“My father,” said I, as we were standing on the deck of the steamboat, as she was panting and screaming with impatience to be off—“father, the white man is so superior to the red. Look at that crowd of wonderful buildings—the terrible steam demons which hie at their bidding over the rushing waters, the multitude of their curious workings and contrivances; when would the Indian learn to make these things ?". "
“ Never ! The white man certainly knows more than the Indian-he is wiser, but he is not better; he is not so happy nor so true. The white man is deceitful, full of lies, full of corruption. The Indian, when his passionate and impulsive temperament has not been defiled by contact with the vile pale face, is high-souled, warm-hearted and noble--and therefore is the happier. Look at the haughty white man, with his lordly mansion, his slaves, his carriage, his downy bed : he is not so happy as the light-footed Pawnee, sleeping 'neath some wide-spreading tree, with the leaves of the forest for his bed, and no covering but the pure air of heaven—his tomahawk and bow his only possessions. The white man is the ant that builds much curious architecture, and is wiser than all animals, but crawls on the earth and labors like a slave, incessantly heaping together grubs. The white man's grub is gold. The Indian is the fierce, wild goshawk, flying with free wing through the boundless air-his only home. He labors not, but takes his prey from the forest and field as he finds need."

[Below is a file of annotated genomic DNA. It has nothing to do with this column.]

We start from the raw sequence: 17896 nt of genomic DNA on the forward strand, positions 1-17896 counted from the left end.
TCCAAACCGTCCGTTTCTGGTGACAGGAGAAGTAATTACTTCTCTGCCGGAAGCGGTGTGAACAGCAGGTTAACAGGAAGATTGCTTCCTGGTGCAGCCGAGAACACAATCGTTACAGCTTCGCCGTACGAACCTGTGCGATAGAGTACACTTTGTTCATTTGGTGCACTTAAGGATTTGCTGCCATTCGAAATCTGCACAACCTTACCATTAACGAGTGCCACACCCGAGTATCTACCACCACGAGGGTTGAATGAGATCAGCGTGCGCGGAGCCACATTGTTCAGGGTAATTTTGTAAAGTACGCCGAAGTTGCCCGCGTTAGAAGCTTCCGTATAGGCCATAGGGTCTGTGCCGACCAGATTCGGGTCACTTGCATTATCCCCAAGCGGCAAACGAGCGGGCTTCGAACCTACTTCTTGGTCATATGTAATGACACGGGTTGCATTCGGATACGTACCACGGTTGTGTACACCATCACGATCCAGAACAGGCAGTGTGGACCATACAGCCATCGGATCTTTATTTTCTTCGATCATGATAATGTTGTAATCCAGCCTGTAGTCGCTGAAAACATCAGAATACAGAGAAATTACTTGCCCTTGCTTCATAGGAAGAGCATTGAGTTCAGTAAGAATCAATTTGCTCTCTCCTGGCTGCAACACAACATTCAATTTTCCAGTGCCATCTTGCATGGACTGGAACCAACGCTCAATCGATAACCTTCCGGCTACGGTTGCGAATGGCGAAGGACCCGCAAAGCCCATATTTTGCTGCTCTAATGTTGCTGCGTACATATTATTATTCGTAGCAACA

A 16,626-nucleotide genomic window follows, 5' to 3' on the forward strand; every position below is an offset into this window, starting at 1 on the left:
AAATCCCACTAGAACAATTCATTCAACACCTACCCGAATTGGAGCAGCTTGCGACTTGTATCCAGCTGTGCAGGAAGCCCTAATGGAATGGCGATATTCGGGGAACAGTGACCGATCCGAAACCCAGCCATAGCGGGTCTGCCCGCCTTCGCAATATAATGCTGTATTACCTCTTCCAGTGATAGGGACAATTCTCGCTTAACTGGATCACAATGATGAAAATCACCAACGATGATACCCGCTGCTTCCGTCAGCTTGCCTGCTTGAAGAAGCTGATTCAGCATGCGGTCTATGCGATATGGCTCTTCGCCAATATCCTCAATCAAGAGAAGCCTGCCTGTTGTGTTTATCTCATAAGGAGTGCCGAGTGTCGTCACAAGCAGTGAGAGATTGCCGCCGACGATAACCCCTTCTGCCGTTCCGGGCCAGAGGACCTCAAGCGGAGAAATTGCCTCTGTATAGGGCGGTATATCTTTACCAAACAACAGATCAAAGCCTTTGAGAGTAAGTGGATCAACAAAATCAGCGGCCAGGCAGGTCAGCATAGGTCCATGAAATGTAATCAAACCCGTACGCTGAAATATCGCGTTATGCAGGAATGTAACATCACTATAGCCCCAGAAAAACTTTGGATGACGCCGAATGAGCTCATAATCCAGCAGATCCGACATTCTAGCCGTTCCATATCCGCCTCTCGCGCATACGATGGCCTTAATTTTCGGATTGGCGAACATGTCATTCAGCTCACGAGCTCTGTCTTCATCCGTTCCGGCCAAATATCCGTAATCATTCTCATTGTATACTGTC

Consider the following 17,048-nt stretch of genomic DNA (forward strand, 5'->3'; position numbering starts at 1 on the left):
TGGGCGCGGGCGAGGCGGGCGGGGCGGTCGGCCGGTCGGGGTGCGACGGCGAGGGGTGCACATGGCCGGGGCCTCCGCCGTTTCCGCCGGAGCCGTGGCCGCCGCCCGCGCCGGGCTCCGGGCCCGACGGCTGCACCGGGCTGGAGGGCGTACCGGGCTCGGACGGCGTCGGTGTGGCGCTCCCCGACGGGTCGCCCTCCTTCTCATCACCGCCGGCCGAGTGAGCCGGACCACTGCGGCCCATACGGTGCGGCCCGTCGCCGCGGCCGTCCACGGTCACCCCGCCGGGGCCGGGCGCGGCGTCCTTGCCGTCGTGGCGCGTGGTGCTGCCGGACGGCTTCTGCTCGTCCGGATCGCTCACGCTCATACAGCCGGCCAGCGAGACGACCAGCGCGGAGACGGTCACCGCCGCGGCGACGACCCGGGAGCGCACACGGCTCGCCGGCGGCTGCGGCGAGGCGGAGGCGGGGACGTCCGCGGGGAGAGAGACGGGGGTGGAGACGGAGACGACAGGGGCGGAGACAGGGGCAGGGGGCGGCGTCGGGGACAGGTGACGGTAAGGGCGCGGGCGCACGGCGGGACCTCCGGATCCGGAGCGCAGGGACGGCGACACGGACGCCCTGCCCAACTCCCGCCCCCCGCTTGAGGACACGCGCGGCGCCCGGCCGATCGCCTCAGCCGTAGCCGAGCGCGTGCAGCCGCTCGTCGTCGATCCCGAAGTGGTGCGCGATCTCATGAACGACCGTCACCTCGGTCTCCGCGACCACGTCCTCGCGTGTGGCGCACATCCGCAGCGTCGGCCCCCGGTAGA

As he was speaking, the boat rounded out into the current, the city and crowded wharf began to recede from our view, when, at the first stroke of the paddle-wheels, I thought I felt the floor of the deck sway and heave under my feet, as though it was going to turn over: at the instant my father clutched my arm, and suddenly there me a deafening report, a hot gush of steam in iny face, and I felt myself shot aloft into the air, and dashed against something with such violence, that I was deprived of my senses at once.